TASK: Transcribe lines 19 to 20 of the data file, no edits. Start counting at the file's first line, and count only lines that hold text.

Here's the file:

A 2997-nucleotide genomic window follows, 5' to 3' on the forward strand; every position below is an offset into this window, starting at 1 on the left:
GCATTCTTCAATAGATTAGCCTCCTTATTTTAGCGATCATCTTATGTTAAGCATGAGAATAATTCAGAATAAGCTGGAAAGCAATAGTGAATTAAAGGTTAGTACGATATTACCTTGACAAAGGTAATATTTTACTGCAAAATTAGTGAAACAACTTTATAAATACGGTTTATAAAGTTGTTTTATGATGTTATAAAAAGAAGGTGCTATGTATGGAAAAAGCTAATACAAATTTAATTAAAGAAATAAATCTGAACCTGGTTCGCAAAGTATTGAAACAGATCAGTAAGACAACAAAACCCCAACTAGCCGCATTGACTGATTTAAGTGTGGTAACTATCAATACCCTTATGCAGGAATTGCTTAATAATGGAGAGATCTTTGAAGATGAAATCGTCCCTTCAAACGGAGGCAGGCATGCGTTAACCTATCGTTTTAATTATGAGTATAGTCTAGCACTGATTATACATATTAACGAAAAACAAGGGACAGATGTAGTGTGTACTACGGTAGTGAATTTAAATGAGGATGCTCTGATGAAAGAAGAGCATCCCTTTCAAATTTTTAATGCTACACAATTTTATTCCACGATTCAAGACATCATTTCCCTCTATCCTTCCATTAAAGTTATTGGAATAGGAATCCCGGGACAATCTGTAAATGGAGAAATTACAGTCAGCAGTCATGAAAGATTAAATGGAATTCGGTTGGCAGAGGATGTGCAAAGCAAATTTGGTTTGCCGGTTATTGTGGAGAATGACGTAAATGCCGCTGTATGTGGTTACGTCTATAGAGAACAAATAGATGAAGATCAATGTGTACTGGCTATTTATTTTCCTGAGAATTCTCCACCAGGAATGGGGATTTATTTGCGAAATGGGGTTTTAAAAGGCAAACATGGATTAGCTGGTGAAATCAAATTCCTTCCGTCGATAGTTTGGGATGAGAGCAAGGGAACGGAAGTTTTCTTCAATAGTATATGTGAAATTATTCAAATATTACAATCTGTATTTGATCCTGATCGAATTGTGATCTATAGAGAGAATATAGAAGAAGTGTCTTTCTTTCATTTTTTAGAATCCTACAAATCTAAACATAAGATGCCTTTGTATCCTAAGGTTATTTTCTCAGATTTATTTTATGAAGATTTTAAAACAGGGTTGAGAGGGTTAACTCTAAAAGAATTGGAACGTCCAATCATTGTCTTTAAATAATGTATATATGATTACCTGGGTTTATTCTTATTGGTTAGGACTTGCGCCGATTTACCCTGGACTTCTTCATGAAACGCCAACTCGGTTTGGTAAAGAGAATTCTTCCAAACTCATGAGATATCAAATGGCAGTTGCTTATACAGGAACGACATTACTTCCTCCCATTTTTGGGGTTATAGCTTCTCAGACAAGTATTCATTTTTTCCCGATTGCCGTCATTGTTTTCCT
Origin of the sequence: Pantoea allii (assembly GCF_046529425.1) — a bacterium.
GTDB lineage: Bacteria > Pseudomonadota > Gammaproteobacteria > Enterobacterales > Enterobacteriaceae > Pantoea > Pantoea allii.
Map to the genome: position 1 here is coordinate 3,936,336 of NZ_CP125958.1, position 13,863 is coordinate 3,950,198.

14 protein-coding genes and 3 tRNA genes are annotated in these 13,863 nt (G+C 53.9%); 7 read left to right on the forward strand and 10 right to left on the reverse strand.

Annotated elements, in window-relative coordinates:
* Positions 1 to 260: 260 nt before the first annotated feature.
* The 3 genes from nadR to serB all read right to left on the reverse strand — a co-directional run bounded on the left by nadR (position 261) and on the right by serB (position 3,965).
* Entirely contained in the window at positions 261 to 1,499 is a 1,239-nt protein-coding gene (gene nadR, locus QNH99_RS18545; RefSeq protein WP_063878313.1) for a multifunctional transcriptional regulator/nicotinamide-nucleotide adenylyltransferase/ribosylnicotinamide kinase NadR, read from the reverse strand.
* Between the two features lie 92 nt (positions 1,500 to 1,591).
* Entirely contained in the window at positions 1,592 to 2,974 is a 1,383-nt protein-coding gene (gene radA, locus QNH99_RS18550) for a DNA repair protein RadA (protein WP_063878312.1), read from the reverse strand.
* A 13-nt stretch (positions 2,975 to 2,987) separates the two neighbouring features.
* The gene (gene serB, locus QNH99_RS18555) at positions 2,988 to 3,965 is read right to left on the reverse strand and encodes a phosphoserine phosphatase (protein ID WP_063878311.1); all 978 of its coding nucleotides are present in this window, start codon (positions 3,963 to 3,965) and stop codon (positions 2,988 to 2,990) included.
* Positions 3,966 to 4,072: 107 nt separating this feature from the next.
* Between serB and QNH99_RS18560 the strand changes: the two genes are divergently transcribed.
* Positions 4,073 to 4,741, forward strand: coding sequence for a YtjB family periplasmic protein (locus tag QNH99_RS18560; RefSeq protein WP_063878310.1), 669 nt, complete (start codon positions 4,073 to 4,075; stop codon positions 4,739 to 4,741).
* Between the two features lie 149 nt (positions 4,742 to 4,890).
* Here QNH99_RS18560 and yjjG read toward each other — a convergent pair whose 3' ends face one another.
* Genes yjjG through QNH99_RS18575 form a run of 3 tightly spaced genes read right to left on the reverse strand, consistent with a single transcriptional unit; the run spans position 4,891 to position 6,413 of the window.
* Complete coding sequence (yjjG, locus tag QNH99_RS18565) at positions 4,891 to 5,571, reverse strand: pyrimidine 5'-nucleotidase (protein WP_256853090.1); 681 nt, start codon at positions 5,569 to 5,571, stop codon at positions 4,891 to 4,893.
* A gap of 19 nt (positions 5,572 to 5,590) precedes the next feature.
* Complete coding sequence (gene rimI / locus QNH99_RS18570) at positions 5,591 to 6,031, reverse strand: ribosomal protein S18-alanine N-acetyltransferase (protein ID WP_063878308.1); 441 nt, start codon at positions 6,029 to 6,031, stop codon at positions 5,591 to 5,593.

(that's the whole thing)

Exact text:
* Here QNH99_RS18560 and yjjG read toward each other — a convergent pair whose 3' ends face one another.
* Genes yjjG through QNH99_RS18575 form a run of 3 tightly spaced genes read right to left on the reverse strand, consistent with a single transcriptional unit; the run spans position 4,891 to position 6,413 of the window.